For me it was the mobile phone, it drove me mad [laughs].

Mark: Yeah, yeah.

I just wanted to cancel her mobile phone—I couldn’t do it.

Mark: Well, you see that – what surprised me was when – because we were trying to sort all sorts of things out to do with his house and his electricity bills and some companies were really great. His mobile phone company were excellent, I’d have to say, which surprised me. And they said, “Well, we’ll just put his account on hold, we’ll switch it off and you tell us when, you know, as and when he might have a use for it again or if he doesn’t...” I said, “What about what he owes you?” “Don't worry about that,” they said, “We’ll just leave that on hold and if he comes through this and he’s okay he’ll owe us that when he’s ready, but don’t worry about it.” And I thought, well, that’s a really forward, you know, impressive response. That’s – that was the phone company. The electricity company though, well, we’d been through, you know, they’re going to knock his door down with a policeman to disconnect him, even though the meter is outside but they still need to get inside. They wouldn’t arrange a date to do that so that I could meet them there to save them knocking the door down. They were – well, what happens about boarding his house up? “Well, the police might do that if you’re lucky.” Don't – you know, just completely unhelpful, painful situation over I think it was eighty quid’s worth of electricity. They wouldn’t let me pay for it because I wasn’t the account holder.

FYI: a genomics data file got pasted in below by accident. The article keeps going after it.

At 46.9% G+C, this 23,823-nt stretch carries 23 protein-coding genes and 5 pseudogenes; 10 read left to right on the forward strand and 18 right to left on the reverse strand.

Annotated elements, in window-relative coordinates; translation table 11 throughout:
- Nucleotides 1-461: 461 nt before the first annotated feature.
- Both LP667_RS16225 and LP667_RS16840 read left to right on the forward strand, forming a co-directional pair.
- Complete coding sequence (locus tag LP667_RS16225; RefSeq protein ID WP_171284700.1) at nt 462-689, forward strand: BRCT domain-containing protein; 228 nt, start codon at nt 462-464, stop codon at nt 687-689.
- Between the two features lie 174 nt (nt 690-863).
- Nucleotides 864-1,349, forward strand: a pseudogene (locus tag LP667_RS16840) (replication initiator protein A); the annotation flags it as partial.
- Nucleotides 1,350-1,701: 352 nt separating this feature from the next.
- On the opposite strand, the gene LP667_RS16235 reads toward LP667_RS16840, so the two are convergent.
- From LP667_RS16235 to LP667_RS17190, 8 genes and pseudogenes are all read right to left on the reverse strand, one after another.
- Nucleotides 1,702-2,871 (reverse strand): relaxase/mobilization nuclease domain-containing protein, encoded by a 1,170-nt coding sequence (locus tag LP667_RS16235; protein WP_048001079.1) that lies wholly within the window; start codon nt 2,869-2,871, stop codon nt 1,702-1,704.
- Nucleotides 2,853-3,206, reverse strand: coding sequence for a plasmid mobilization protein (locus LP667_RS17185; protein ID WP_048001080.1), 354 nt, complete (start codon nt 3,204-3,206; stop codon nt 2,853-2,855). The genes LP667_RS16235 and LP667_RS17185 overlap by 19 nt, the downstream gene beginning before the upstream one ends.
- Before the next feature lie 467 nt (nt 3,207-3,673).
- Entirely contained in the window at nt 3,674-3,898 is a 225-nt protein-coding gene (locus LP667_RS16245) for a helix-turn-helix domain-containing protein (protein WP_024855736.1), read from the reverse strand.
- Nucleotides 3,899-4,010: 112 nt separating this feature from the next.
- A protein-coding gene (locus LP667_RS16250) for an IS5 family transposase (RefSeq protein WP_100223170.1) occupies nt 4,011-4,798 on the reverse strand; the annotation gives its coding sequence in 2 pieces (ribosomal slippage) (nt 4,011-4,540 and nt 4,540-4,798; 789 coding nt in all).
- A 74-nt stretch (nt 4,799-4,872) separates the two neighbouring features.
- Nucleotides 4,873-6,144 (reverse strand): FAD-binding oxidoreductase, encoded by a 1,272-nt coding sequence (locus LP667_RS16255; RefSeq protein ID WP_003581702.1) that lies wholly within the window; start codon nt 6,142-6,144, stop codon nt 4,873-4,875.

Helen: How can they refuse to let somebody settle someone else’s bill—that just doesn’t seem possible, does it? 
 

Shona describes the challenge of everything from cancelling a mobile phone to trying to sort out incapacity benefit.